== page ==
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One of the greatest challenges in evaluating sustainability and in making sustainable decisions is the lack of a reliable mechanism to value nature. More and more economists and policy-makers are arguing that natural resources are in fact capital assets.

Often defined as the world's stocks of natural assets such as soil, air, water and all living things, Natural Capital, provides humans with a wide range of services, often called ecosystem services, which make human life possible. The most obvious ecosystem services include the food we eat, the water we drink and the plant materials we use for fuel, building materials and medicines.

But up until now "pricing of natural capital has remained elusive, with the result that its value is often ignored, and expenditures on conservation are treated as costs rather than investments," said Eli Fenichel, assistant professor at the Yale School of Forestry and Environmental Studies and lead author of a recent study that puts a price on groundwater and other natural capital.

Writing in the Proceedings of the National Academy of Sciences, the authors demonstrate how to price natural capital using the example of the Kansas High Plains' groundwater aquifer — a critical natural resource that supports the region's agriculture-based economy. According to their analysis, groundwater extraction and changes in aquifer management policies, driven largely by subsidies and new technology, reduced the state's total wealth held in groundwater by $110 million per year between 1996 and 2005. That is a total of $1.1 billion.

Measuring the value of natural capital can allow governments and business to redefine conservation expenditures as "investments," said Fenichel. "The idea that we can actually measure changes in the value of natural capital is really important," he said. "It shows that in places like Kansas, where groundwater is a critically important asset, there is a way to measure and keep tabs on these resources as part of a larger portfolio. And in a world where data is more and more available, it should be possible to do this more often. I think that bodes well for guiding policies aimed at maintaining all of society's wealth."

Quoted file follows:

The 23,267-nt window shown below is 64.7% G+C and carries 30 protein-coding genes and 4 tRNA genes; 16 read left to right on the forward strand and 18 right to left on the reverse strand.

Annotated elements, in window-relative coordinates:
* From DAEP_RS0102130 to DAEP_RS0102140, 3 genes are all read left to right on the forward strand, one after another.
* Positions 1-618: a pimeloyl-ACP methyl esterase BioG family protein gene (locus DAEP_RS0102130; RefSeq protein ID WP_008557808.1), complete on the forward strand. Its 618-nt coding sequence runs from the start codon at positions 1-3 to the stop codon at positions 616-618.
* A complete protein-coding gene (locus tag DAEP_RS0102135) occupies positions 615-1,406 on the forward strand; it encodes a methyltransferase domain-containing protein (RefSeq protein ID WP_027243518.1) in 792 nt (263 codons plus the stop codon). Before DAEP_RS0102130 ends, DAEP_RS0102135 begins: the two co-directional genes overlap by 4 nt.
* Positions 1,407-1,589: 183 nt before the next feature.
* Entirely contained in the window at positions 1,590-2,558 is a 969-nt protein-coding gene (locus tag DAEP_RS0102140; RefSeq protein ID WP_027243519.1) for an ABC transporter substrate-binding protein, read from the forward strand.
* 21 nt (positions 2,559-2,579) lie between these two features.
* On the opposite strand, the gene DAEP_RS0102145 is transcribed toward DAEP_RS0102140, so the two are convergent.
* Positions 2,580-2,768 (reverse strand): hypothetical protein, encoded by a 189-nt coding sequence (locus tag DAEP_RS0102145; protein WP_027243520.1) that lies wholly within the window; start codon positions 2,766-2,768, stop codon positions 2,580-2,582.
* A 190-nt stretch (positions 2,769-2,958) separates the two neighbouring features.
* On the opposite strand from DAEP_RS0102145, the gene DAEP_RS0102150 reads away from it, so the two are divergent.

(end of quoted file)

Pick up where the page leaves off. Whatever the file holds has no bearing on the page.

The study's authors say that achieving sustainability requires that wealth — including the value of natural capital, human capital, as well as more traditional contributors to wealth — not decline over time. Indeed, such ideas have been advanced by the United Nations and the World Bank.

The United Nations' inclusive wealth index measures the wealth of nations by carrying out a comprehensive analysis of a country's productive base; measuring all of the assets from which human well-being is derived, including manufactured, human and natural capital. In this, it measures a nation's capacity to create and maintain human well-being over time.

The World Bank's comprehensive approach is based on the premise that Gross Domestic Product (GDP) looks at only one part of economic performance—income, but says nothing about wealth and assets that underlie this income. For example, when a country exploits its minerals, it is actually depleting wealth. The same holds true for over-exploiting fisheries or degrading water resources. These declining assets are invisible in GDP and so, are not measured.